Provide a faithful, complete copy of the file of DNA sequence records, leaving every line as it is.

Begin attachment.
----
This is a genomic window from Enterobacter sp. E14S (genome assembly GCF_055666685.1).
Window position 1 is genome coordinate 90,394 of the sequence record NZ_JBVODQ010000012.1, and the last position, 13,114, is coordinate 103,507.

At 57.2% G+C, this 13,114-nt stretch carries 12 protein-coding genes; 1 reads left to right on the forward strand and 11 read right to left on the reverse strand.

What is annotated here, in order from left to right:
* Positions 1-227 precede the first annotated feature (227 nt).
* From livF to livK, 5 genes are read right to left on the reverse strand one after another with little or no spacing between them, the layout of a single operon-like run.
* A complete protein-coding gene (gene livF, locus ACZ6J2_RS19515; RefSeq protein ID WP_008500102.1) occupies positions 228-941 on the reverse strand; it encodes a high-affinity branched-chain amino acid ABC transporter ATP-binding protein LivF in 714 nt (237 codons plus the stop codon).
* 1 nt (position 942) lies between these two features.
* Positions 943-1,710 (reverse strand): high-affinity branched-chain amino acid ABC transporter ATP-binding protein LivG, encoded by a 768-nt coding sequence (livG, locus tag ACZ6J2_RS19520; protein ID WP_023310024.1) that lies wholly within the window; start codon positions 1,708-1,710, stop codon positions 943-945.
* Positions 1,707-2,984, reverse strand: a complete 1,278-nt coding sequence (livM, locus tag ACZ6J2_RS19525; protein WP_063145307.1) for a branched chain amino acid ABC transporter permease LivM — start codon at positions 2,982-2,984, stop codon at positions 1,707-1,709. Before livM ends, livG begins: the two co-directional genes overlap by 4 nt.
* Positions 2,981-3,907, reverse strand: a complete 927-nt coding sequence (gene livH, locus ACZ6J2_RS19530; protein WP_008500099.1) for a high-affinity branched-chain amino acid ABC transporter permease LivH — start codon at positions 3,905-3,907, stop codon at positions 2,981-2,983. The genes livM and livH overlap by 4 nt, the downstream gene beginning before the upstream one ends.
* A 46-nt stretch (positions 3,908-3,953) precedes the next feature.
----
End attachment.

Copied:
This is a genomic window from Enterobacter sp. E14S (genome assembly GCF_055666685.1).
Window position 1 is genome coordinate 90,394 of the sequence record NZ_JBVODQ010000012.1, and the last position, 13,114, is coordinate 103,507.

At 57.2% G+C, this 13,114-nt stretch carries 12 protein-coding genes; 1 reads left to right on the forward strand and 11 read right to left on the reverse strand.

What is annotated here, in order from left to right:
* Positions 1-227 precede the first annotated feature (227 nt).
* From livF to livK, 5 genes are read right to left on the reverse strand one after another with little or no spacing between them, the layout of a single operon-like run.
* A complete protein-coding gene (gene livF, locus ACZ6J2_RS19515; RefSeq protein ID WP_008500102.1) occupies positions 228-941 on the reverse strand; it encodes a high-affinity branched-chain amino acid ABC transporter ATP-binding protein LivF in 714 nt (237 codons plus the stop codon).
* 1 nt (position 942) lies between these two features.
* Positions 943-1,710 (reverse strand): high-affinity branched-chain amino acid ABC transporter ATP-binding protein LivG, encoded by a 768-nt coding sequence (livG, locus tag ACZ6J2_RS19520; protein ID WP_023310024.1) that lies wholly within the window; start codon positions 1,708-1,710, stop codon positions 943-945.
* Positions 1,707-2,984, reverse strand: a complete 1,278-nt coding sequence (livM, locus tag ACZ6J2_RS19525; protein WP_063145307.1) for a branched chain amino acid ABC transporter permease LivM — start codon at positions 2,982-2,984, stop codon at positions 1,707-1,709. Before livM ends, livG begins: the two co-directional genes overlap by 4 nt.
* Positions 2,981-3,907, reverse strand: a complete 927-nt coding sequence (gene livH, locus ACZ6J2_RS19530; protein WP_008500099.1) for a high-affinity branched-chain amino acid ABC transporter permease LivH — start codon at positions 3,905-3,907, stop codon at positions 2,981-2,983. The genes livM and livH overlap by 4 nt, the downstream gene beginning before the upstream one ends.
* A 46-nt stretch (positions 3,908-3,953) precedes the next feature.